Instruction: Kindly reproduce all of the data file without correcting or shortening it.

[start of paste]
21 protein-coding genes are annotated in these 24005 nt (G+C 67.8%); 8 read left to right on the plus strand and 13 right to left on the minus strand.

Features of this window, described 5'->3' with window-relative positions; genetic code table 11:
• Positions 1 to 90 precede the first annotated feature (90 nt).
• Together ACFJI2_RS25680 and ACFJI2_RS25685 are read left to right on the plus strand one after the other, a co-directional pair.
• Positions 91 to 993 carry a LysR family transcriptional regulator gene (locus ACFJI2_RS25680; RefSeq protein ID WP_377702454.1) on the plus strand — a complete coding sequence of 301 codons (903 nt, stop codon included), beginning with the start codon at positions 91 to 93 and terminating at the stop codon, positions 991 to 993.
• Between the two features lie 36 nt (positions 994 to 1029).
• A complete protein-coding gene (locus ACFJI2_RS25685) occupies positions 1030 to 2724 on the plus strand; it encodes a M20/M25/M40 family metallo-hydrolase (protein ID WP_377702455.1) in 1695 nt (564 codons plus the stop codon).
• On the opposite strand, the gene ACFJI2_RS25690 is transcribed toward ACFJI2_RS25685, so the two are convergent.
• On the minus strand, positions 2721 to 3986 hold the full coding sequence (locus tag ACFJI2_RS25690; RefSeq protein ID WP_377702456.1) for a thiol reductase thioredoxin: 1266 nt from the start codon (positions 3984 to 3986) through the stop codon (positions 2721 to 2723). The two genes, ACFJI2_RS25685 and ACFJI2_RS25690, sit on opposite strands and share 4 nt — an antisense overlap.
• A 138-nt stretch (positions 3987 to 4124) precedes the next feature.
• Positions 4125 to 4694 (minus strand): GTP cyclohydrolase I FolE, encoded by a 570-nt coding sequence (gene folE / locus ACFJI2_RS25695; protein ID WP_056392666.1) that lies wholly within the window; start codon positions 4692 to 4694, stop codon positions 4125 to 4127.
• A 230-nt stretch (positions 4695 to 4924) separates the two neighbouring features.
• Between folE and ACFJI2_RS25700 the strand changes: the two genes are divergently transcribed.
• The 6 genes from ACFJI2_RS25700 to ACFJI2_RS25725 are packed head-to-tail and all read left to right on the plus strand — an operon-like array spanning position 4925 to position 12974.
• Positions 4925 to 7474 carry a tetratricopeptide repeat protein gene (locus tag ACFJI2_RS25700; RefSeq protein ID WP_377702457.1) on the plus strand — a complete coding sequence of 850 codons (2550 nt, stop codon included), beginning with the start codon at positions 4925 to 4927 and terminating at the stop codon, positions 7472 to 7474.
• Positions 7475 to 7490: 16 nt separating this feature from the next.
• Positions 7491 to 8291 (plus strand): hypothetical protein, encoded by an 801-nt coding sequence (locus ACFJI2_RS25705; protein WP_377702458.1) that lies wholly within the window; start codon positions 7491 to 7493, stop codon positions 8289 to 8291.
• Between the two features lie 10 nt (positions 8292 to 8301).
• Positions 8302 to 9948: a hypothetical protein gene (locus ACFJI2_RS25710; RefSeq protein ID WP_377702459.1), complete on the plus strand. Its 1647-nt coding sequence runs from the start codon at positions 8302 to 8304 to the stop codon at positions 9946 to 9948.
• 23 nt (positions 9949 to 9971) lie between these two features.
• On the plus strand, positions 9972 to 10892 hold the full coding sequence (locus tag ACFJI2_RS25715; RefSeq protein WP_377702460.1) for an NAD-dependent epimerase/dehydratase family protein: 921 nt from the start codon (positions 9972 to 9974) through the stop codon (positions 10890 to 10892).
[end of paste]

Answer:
21 protein-coding genes are annotated in these 24005 nt (G+C 67.8%); 8 read left to right on the plus strand and 13 right to left on the minus strand.

Features of this window, described 5'->3' with window-relative positions; genetic code table 11:
• Positions 1 to 90 precede the first annotated feature (90 nt).
• Together ACFJI2_RS25680 and ACFJI2_RS25685 are read left to right on the plus strand one after the other, a co-directional pair.
• Positions 91 to 993 carry a LysR family transcriptional regulator gene (locus ACFJI2_RS25680; RefSeq protein ID WP_377702454.1) on the plus strand — a complete coding sequence of 301 codons (903 nt, stop codon included), beginning with the start codon at positions 91 to 93 and terminating at the stop codon, positions 991 to 993.
• Between the two features lie 36 nt (positions 994 to 1029).
• A complete protein-coding gene (locus ACFJI2_RS25685) occupies positions 1030 to 2724 on the plus strand; it encodes a M20/M25/M40 family metallo-hydrolase (protein ID WP_377702455.1) in 1695 nt (564 codons plus the stop codon).
• On the opposite strand, the gene ACFJI2_RS25690 is transcribed toward ACFJI2_RS25685, so the two are convergent.
• On the minus strand, positions 2721 to 3986 hold the full coding sequence (locus tag ACFJI2_RS25690; RefSeq protein ID WP_377702456.1) for a thiol reductase thioredoxin: 1266 nt from the start codon (positions 3984 to 3986) through the stop codon (positions 2721 to 2723). The two genes, ACFJI2_RS25685 and ACFJI2_RS25690, sit on opposite strands and share 4 nt — an antisense overlap.
• A 138-nt stretch (positions 3987 to 4124) precedes the next feature.
• Positions 4125 to 4694 (minus strand): GTP cyclohydrolase I FolE, encoded by a 570-nt coding sequence (gene folE / locus ACFJI2_RS25695; protein ID WP_056392666.1) that lies wholly within the window; start codon positions 4692 to 4694, stop codon positions 4125 to 4127.
• A 230-nt stretch (positions 4695 to 4924) separates the two neighbouring features.
• Between folE and ACFJI2_RS25700 the strand changes: the two genes are divergently transcribed.
• The 6 genes from ACFJI2_RS25700 to ACFJI2_RS25725 are packed head-to-tail and all read left to right on the plus strand — an operon-like array spanning position 4925 to position 12974.
• Positions 4925 to 7474 carry a tetratricopeptide repeat protein gene (locus tag ACFJI2_RS25700; RefSeq protein ID WP_377702457.1) on the plus strand — a complete coding sequence of 850 codons (2550 nt, stop codon included), beginning with the start codon at positions 4925 to 4927 and terminating at the stop codon, positions 7472 to 7474.
• Positions 7475 to 7490: 16 nt separating this feature from the next.
• Positions 7491 to 8291 (plus strand): hypothetical protein, encoded by an 801-nt coding sequence (locus ACFJI2_RS25705; protein WP_377702458.1) that lies wholly within the window; start codon positions 7491 to 7493, stop codon positions 8289 to 8291.
• Between the two features lie 10 nt (positions 8292 to 8301).
• Positions 8302 to 9948: a hypothetical protein gene (locus ACFJI2_RS25710; RefSeq protein ID WP_377702459.1), complete on the plus strand. Its 1647-nt coding sequence runs from the start codon at positions 8302 to 8304 to the stop codon at positions 9946 to 9948.
• 23 nt (positions 9949 to 9971) lie between these two features.
• On the plus strand, positions 9972 to 10892 hold the full coding sequence (locus tag ACFJI2_RS25715; RefSeq protein WP_377702460.1) for an NAD-dependent epimerase/dehydratase family protein: 921 nt from the start codon (positions 9972 to 9974) through the stop codon (positions 10890 to 10892).